Thursday, March 6, 2008

J. Immanuel...Education (Warning, pretension ahead)

Last night J. Immanuel Shochet, brother of everyone's favorite Rosh Yeshiva, the Rosh, at the Semple Mansion, a truly beautiful old house in Minneapolis. The event was put on by Chabad of Minneapolis, which is probably pretty fitting. I'm not going to give you a full rundown of the speech, because A. it would take too much time, and B. just learn Tanya, and a couple other Sefarim. The genius of a great speaker is that they are able to take the esoteric wisdom and distill it into something that someone with no knowledge can not only appreciate but find practical. There was nothing the Rabbi said last night that I didn't know; what he has that I don't (besides age, a lot of knowledge, and a white beard)is the ability to teach.
Anyway, this segues nicely into a topic that inflamed me last night (actually, early this morning) and I wrote three pages of loose leaf so that I shouldn't forget it until today.

What is the most important thing in education? A child's attitude. This is self-evident, because if a kid wants to learn they'll learn everywhere, and if they don't want to learn, then they won't learn anywhere. Since I'm a Shliach in Yeshiva, this post will refer to a Bochur's situation, but I think that my point applies to any situation (man, this is sounding pompous). What is just as important as a bochur's attitude? His parent's attitude. When a parent brings his kid to a Lubavitvh Yeshiva, what does the parent want the kid to accomplish there? For what reason are they paying the Yeshiva to shape their son? I believe that if a parent enrolls their son in a Chabad institution, and their intent is not for the son to become a Shliach, then they've done a grave disservice to not only their kid but the school in general.
Is it possible for every single Bochur to one day become a Shliach? No. Should every Bochur want to become a Shliach? Yes. There's a dictum in the Talmud, that one thousand (1000) students come in, and one (1) leaves a scholar. Did the other nine hundred and ninety nine (999) waste their time? Of course not. Because in order to have that one Torah genius come out, you need to have the full one thousand go in. More importantly, all one thousand should come in with the desire to be that one Torah genius, even if realistically they know that only one of their number will exit a scholar.
There's a famous story of a Lubavitcher Chassid on a train in Stalinist Russia who saw a KGB man eying him, and then getting up to have a "conversation" with him. The Chassid wasn't too interested in having a "conversation" with the agent, so he got up and left the car. The KGB man followed. The Chassid quickened his pace, and so did the KGB man. Soon they were both running, the Chassid staying just a few feet ahead. Eventually they came to the end of the car, and the Chassid, having no choice, jumped out of the speeding train. Unfortunately (for him), the KGB man jumped off too. The Chassid realized that the game was up, but he wanted to know one thing. "Why this great urge to get me? Why did you put your life on the line in order to speak to me?" The KGB man answered, "I was once a Lubavitcher like you. I too once studied in Tomchei Tmimim. Ever since then I've hated all Chassidim, because of the tremendous guilt that the Yeshiva instilled in me."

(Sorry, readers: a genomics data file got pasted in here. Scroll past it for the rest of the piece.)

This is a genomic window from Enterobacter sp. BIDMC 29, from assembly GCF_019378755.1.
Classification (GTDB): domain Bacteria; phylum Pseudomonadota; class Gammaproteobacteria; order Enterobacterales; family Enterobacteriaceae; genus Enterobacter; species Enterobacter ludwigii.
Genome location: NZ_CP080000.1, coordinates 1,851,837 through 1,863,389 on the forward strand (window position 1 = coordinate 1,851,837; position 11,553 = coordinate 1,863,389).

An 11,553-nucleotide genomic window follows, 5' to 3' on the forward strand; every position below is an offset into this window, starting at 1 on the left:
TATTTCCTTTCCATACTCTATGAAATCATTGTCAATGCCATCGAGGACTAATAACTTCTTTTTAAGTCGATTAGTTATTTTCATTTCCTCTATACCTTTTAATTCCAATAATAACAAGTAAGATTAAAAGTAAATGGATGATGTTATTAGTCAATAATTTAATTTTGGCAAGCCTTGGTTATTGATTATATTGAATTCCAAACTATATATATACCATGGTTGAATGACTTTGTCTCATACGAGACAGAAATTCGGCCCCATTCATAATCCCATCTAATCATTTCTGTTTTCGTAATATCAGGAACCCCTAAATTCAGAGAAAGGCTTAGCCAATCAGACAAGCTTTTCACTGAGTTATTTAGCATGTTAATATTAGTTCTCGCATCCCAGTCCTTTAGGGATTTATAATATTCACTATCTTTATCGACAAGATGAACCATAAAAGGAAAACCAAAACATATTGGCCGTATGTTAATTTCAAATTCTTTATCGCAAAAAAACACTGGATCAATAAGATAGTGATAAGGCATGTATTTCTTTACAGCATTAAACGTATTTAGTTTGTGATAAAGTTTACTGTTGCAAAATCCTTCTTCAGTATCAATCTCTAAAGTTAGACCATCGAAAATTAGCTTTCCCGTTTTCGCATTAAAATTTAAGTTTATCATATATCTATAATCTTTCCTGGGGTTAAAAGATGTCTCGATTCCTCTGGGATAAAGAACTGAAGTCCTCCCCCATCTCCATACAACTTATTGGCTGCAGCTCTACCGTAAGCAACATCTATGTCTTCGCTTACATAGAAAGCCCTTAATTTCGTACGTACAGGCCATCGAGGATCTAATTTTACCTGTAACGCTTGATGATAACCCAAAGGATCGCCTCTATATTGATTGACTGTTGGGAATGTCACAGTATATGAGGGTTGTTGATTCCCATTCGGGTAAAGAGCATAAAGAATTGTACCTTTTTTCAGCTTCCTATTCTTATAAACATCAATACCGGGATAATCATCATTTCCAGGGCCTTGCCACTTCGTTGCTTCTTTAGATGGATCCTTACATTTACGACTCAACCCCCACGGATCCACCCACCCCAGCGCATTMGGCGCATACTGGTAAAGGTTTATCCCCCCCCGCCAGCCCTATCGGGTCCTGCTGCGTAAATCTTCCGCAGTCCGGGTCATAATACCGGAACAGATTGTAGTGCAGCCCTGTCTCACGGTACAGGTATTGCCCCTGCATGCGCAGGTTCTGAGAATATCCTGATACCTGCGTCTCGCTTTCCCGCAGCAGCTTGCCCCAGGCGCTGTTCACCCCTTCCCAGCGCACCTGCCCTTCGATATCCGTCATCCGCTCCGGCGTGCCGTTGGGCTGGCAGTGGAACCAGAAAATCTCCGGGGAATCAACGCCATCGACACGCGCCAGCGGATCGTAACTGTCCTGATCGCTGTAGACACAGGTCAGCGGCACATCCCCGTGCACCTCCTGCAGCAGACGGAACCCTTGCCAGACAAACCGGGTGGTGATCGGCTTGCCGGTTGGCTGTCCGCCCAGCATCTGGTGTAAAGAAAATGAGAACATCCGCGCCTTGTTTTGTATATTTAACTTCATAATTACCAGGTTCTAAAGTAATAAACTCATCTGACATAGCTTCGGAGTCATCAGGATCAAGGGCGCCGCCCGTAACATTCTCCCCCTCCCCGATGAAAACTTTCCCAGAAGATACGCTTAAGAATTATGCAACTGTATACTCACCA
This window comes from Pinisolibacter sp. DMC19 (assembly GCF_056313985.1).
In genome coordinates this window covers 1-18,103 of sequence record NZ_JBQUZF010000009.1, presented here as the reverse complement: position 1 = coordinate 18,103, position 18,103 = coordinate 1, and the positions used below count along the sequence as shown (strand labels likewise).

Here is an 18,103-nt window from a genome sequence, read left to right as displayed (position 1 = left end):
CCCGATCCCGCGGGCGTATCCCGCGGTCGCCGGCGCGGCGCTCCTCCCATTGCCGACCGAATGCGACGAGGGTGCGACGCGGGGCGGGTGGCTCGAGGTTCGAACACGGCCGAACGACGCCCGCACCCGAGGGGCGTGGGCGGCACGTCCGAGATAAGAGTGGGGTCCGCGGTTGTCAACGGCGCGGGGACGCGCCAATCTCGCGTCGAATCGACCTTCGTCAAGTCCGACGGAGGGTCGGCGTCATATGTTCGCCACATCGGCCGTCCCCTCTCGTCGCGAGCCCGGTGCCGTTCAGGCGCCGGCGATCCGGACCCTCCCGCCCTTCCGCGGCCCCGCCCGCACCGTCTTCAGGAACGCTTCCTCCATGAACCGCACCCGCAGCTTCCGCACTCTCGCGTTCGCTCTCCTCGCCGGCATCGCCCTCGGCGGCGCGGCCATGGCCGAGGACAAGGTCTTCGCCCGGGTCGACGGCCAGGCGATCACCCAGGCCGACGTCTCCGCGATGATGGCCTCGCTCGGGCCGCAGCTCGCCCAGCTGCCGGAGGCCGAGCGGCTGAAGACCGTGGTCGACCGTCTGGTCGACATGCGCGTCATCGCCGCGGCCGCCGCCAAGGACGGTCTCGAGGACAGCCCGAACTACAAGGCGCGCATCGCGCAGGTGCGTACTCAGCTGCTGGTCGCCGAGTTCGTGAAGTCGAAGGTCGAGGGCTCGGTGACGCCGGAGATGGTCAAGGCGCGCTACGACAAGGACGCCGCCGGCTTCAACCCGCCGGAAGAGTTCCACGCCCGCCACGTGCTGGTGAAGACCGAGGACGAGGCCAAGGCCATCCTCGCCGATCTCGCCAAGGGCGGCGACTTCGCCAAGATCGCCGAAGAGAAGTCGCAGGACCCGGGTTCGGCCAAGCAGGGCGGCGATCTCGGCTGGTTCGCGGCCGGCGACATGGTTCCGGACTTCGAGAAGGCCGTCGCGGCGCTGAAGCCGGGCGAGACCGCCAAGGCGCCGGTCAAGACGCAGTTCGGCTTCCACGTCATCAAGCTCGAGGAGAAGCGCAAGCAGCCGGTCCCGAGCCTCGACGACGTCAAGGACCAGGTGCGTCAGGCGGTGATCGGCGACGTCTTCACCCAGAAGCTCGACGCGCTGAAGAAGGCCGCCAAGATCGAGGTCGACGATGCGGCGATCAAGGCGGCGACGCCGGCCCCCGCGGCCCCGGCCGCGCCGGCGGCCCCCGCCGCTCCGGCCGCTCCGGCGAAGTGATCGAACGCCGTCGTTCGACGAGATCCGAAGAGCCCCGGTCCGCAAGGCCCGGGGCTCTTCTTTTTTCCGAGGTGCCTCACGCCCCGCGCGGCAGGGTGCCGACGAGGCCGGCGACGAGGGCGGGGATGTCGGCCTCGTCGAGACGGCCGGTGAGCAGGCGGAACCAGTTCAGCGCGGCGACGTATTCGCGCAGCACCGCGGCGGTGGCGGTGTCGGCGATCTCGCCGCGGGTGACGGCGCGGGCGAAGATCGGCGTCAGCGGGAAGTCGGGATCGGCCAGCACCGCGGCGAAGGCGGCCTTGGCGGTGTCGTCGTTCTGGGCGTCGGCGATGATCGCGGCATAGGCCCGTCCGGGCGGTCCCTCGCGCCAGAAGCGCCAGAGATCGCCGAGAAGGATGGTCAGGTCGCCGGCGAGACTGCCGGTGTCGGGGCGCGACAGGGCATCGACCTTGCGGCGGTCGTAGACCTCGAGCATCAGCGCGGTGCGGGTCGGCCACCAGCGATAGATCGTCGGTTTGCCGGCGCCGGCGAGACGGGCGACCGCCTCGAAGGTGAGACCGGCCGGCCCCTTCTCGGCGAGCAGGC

The moral of the story? A Lubavitch Yeshiva needs to inspire guilt in their students. What should the guilt be? That there is only one way to live life, to be a Shliach of the Rebbe.
My complaint here is not against the Bochurim; it's against their parents who don't want this life for their children. If a Bochur comes into Yeshiva not wanting to be A Shliach when he grows older, then I can deal. But if he's supported in this by his parents? What hope does the Yeshiva have?
Take me for example. I came into Mesifta, to high school, with the assumption that in three or four years I would go to college. By the time I was finished Mesifta I had decided to go to Zal for a year, and then go to college. By the time I was finished that first year of Zal I had decided to go on Shlichus. That first year in Zal was obviously extremely formative, but just as obviously it was based on the education I had received the previous three years in Mesifta. At this point, I've gotten over (some) of my youthful idealism, and I realize that going on Shlichus may not be the right thing for me. But I still definitely want to do it. I will still feel guilty if I don't do it.
The point is, what do you do with a kid when his own parents don't support this ideal? I'm the exception, not the rule when it comes to this. On the one side I was pushed to go to university, but on the other side I was encouraged to stay in Yeshiva for as long as possible and eventually go and do the Rebbe's work. Even with that one side pushing me to opt for college, I always knew that I'd be supported with whatever decision I chose. But again, my situation is unique, and I've seen way too many kids never want Shlichus and consequently never do amount to anything in Yeshiva.